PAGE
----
All Nature seems at work. Slugs leave their lairs,
the bees are stirring, birds are on the wing,
and Winter slumbering in the open air,
wears on his smiling face a dream of spring.
~Samuel Taylor Coleridge
The sanctuary below earth and sky is throwing open its doors, doors once “frozen” in bondage, and the introit to springtime’s metaphorical “high mass” is beginning. Presiding currently over the opening ceremonies are the avian high priests, the cardinals, but with the arrival of the vernal equinox on March 20th, other clergy will appear to perform the holiest of sacraments upon earth’s ancient altars.
The vernal equinox may be 3 weeks away, but with the emergence of each new leaf and bud and bird Creation’s heart is beating stronger and stronger. Spring’s early chants echo close to the ground, and as they reverberate near branch and cane, they tell me that the rest of spring’s holy voices will join in soon. When they do their arias will reach crescendos that climb garden walls and charge over hedgerows. And these ever increasing waves of spring’s sweet sounds will cross the land, discernible to some extent even in the mighty cement jungles of commerce, until summer draws near and spring’s benedictions and blessings are snuffed out by summer’s ever-increasing waves of heat.
Within the quiet, eternal rhythms of God’s heart one finds wholeness, harmony, and healing for the brokenness that transpires in the maelstrom of human madness and the exhaustion of today’s “cultural currents.” Through the clouds of modern man’s spiritual and ecological pollution, the light that was in the beginning breaks brilliantly every spring as the sounds of the eternal emerge triumphantly from winter’s silence teaching the listener to reverence not only the Creator but all that He has made including his/her own existence.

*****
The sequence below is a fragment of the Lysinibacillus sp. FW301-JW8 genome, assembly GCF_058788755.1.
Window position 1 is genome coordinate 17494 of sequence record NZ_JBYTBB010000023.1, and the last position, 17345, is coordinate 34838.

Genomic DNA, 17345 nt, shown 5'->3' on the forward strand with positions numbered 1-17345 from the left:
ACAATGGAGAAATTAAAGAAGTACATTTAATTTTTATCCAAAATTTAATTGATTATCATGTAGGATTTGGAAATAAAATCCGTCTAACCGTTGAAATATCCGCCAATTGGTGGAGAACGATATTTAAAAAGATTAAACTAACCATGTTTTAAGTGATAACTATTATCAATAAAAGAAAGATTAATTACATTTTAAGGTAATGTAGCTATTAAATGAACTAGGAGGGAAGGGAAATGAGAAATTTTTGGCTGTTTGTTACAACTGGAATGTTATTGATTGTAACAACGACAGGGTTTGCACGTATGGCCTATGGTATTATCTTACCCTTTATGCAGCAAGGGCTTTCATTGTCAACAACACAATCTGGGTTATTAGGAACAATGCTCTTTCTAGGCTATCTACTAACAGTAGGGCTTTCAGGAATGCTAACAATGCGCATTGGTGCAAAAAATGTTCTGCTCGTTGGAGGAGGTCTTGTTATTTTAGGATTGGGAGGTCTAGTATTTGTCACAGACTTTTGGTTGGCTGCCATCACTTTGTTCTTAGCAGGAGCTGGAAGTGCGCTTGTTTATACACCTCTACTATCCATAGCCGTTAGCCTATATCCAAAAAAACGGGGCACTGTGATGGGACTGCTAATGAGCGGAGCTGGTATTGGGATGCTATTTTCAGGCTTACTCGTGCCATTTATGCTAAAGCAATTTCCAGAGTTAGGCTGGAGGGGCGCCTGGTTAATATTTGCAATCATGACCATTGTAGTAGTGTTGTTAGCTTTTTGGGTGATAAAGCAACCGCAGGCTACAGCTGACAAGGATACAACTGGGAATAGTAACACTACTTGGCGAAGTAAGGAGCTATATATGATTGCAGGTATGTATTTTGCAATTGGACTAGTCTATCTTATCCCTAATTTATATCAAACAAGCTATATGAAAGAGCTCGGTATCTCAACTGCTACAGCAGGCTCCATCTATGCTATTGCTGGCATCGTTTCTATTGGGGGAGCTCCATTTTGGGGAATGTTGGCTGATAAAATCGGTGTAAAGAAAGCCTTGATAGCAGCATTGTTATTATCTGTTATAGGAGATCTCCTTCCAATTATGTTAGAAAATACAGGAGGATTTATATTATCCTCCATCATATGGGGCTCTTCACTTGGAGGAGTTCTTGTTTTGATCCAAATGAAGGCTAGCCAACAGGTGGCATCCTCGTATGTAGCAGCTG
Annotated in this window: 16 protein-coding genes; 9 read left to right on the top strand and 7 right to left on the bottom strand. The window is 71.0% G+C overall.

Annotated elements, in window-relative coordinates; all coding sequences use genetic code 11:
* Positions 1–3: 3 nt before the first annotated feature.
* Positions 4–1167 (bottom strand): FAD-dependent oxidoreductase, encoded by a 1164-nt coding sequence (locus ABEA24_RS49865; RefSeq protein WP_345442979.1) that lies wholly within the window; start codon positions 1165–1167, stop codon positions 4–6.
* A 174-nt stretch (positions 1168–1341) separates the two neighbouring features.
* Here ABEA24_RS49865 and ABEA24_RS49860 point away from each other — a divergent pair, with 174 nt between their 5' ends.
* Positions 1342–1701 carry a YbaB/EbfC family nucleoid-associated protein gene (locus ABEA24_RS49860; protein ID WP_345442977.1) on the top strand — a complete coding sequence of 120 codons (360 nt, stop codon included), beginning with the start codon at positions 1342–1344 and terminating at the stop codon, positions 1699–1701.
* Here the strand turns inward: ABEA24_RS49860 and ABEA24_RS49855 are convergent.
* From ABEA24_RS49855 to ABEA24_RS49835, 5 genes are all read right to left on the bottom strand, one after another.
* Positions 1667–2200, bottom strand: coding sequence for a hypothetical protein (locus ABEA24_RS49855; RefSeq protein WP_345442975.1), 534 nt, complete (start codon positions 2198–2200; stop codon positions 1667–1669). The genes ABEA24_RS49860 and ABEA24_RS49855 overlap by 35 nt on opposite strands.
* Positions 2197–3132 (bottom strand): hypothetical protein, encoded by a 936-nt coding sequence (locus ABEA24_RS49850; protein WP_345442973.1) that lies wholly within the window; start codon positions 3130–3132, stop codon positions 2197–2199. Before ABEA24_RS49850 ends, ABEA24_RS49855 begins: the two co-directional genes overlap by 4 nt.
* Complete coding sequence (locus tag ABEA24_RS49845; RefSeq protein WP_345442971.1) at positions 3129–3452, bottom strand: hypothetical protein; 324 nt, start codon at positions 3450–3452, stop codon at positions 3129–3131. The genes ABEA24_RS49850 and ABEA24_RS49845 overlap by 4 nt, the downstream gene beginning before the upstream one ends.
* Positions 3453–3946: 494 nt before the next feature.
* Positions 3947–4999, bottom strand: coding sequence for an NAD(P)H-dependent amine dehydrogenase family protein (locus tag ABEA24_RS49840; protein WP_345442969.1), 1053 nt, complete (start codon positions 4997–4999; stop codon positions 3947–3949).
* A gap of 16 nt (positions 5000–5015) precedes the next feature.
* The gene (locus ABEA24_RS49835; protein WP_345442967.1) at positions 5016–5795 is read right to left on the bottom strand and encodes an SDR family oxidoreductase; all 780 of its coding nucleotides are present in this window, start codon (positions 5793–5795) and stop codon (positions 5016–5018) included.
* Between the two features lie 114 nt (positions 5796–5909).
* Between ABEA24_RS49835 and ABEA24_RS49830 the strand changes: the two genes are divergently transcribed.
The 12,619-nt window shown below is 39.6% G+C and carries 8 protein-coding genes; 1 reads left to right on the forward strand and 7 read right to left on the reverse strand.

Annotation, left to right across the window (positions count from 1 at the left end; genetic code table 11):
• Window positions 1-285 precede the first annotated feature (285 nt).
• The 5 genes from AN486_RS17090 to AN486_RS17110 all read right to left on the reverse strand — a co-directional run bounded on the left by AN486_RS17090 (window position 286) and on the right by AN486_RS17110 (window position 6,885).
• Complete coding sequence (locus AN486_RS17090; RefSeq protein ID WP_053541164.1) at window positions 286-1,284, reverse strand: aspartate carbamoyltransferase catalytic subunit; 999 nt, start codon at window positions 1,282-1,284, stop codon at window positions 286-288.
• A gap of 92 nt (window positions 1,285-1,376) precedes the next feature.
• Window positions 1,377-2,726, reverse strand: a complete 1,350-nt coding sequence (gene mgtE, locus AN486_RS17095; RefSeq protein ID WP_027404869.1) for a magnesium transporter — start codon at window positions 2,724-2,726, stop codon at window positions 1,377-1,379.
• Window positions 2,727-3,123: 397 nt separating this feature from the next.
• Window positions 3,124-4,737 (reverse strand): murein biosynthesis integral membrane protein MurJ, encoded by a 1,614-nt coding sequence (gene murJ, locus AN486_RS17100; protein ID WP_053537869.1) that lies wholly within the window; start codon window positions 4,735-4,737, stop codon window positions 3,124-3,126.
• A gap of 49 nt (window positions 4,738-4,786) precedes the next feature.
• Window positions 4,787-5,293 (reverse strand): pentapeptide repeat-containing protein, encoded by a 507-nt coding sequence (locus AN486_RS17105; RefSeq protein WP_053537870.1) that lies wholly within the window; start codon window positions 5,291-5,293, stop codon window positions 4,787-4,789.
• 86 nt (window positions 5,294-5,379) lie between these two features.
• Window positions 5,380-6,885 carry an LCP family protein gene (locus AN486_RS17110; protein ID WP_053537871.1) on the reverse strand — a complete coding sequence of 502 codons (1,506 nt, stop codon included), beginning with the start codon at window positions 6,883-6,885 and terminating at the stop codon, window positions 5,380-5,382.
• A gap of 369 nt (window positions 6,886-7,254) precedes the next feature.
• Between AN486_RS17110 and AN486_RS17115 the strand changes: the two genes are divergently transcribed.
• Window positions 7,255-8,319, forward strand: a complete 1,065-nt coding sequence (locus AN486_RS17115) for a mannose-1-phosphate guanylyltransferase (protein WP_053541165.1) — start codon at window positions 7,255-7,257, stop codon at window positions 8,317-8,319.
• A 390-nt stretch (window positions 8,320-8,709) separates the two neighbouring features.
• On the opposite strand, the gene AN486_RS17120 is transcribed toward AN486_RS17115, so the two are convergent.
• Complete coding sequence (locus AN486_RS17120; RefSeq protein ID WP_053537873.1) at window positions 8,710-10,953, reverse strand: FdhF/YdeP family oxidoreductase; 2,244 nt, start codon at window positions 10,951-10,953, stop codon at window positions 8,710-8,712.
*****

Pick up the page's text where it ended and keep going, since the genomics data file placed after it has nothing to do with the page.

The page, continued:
You set all the boundaries of the earth; You made summer and winter. ~Psalm 74:17
A blooming redbud tree is a thing of beauty in and of itself, but looking up through its branches to glimpse a blue sky, is a double measure of joy poured out for the onlooker. Such things should stop anyone from letting a day pass by without thanking the Lord for the blessing of color and of sight.
This is the day the Lord has made; let us rejoice and be glad in it. ~Psalm 118:24
When father takes his spade to dig
then Robin comes along;
And sits upon a little twig
And sings a little song.
The introductory line is from Blake’s “Auguries of Innocence,” a somewhat lengthy poem consisting of a series of paradoxes in which Blake juxtaposes innocence with evil and corruption. The word augury in the title means omen or token, and the robin is the poem’s first noted “augury of innocence.” The robin’s song, personality, and countenance are such that it’s obvious why the poet saw the act of putting one in a cage as not only an enraging violation but also as a profound perversion of holiness. The sweet song and colorful markings of a robin make the bird a delightful harbinger of spring’s infancy and innocence. Looking forward to its coming is one of my favorite rites in spring’s passage, and like “all heaven” I’d be incensed if the bird’s freedom were taken away and its song silenced. Below is a legend about the robin that again ties the bird to the blameless and sacred. Although the truthfulness of legends is questionable, I’m fascinated that somehow, somewhere, and in some way the robin was connected to the Messiah.
The Legend of the First Robin